When Ben Fullelove opened Petrol Station in Garden Oaks in 2007, it grew to become one of Houston’s favorite beer bars, a place where fanatics convene to expand their palates and down old favorites among the bar’s approximately 30 beers on tap—though it took several years before what was originally opened as a coffee shop became a craft beer mecca. These days, you might say that with Petrol Station, Fullelove has achieved beer-lover nirvana. But there’s one thing he’s wanted since the beginning, something that by law he couldn’t have: for Houstonians to drink his craft beer—beer he’d brewed himself.
Although the UK native has been making his own excellent Brash beer since 2012, it’s not available in Texas. The actual brewing has been contracted out to Mercury Brewing in Massachusetts, which makes his super-hoppy IPAs, like Droogs and The Bollocks, and his fairly heavy porter with the almost too-apropos name of Texas Exile. Savvy locals have been forced to smuggle these brews back into town after trips to places like Denver.
You see, until recently, Texas law wouldn’t allow Fullelove to brew beer in the state while retaining ownership of Petrol Station. Lucky for him, though, the law was one of many craft beer restrictions loosened in June of last year, and Fullelove, now brandishing a brewer’s permit from the TABC, expects to have his Brash Brewing Company open by this fall in a 13,000-square-foot facility on Crosstimbers in Independence Heights. “I wanted to have a full-production brewery, to can and distribute it so you can find it all over,” Fullelove said. “That’s been the dream. I’m so excited to bring this beer home.”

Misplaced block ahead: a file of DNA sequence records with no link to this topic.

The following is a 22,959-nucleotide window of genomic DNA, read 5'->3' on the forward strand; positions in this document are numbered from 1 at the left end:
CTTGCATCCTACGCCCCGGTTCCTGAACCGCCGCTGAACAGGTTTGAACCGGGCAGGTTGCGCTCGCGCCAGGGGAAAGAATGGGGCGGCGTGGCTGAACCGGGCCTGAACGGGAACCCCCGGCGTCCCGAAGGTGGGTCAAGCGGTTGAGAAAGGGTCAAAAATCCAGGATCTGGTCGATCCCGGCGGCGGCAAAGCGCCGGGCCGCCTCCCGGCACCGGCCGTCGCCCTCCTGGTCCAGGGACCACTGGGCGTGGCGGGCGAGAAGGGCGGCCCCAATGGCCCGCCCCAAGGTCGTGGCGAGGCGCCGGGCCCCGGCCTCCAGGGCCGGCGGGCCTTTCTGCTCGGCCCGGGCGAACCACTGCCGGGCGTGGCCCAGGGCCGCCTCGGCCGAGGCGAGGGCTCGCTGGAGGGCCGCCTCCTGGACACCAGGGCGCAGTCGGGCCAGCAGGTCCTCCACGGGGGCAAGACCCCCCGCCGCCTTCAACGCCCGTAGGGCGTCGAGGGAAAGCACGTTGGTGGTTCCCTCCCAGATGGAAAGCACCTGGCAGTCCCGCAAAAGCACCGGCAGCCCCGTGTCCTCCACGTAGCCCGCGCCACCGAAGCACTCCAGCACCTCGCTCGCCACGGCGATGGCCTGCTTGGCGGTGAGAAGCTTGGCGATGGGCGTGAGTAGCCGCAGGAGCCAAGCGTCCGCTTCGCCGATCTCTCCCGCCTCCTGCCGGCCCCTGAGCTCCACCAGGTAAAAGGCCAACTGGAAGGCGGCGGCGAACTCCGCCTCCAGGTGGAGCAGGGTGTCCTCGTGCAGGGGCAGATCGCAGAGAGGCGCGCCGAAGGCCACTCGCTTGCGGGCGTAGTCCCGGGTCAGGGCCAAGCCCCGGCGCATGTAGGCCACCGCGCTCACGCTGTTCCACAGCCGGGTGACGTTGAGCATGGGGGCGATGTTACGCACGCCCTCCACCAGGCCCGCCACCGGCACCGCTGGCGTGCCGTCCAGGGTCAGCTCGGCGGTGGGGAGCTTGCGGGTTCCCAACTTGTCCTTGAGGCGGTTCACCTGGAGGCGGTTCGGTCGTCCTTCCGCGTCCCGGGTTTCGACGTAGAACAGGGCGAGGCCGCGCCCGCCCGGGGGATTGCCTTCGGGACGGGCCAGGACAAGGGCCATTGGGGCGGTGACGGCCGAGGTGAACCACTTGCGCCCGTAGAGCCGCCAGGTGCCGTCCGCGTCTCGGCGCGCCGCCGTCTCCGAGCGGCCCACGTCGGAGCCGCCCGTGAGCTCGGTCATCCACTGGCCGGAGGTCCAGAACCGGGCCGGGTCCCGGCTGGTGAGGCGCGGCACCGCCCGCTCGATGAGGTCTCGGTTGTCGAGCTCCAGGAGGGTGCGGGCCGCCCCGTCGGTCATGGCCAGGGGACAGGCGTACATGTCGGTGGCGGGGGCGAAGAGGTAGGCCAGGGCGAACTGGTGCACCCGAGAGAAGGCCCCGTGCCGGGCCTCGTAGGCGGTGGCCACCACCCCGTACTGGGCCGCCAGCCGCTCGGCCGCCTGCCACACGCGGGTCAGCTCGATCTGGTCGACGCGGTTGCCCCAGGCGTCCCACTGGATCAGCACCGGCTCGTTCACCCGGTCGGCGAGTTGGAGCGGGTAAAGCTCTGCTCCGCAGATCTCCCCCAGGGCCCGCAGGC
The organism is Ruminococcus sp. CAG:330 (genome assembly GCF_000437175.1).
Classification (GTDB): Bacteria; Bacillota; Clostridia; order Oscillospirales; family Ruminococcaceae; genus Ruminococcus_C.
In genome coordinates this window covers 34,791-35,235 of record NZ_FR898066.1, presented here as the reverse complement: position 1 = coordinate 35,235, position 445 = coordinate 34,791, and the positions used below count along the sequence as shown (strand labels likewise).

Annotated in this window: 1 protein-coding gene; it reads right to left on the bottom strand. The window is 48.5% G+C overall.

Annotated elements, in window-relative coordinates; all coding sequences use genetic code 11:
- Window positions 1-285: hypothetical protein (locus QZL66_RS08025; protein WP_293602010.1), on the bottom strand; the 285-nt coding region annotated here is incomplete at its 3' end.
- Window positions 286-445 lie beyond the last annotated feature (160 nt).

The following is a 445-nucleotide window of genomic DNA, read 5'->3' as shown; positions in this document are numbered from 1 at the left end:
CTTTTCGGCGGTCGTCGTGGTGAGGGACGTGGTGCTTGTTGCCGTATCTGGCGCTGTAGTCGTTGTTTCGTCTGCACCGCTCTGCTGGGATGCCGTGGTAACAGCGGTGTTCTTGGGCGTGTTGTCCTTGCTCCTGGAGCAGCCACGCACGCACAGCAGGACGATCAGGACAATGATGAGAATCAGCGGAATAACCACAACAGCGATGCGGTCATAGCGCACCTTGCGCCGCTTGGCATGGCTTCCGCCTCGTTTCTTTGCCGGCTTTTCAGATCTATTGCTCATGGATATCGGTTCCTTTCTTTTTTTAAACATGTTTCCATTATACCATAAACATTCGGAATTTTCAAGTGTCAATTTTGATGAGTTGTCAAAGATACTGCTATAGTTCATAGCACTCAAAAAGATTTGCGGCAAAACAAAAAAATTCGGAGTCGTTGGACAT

Make no mistake, though: the process wasn’t easy. “The [TABC officials] just weren’t familiar with what you could and couldn’t do and how it pertains to owning a bar,” Fullelove said. “They were still incredibly helpful. It just took basically going over the laws together and making sure everything was done correctly.”
Fullelove is now free to legally sell his own beer at Petrol Station and beyond. Because of his ownership of the bar, though, Brash’s distribution will be limited (his system is currently equipped to brew about 4,000 barrels, and he plans to let that number grow “organically”).
The competition, of course, is stiff. More breweries open here every year. “I’m always excited when new places open,” the craft beer veteran said. “You need an outlet for different tastes, different beers. Every place or brewery can thrive with the market growing out there. There’s a captive audience waiting.”
Fullelove said his beers will continue to stay true to the brewery’s brand name. “I love hoppy, aggressive styles and heavy IPAs and I’m sticking with that model for Brash,” he said. “I try to approach it as a beer drinker rather than a businessman, which has worked at Petrol. There’s room for that in Houston.”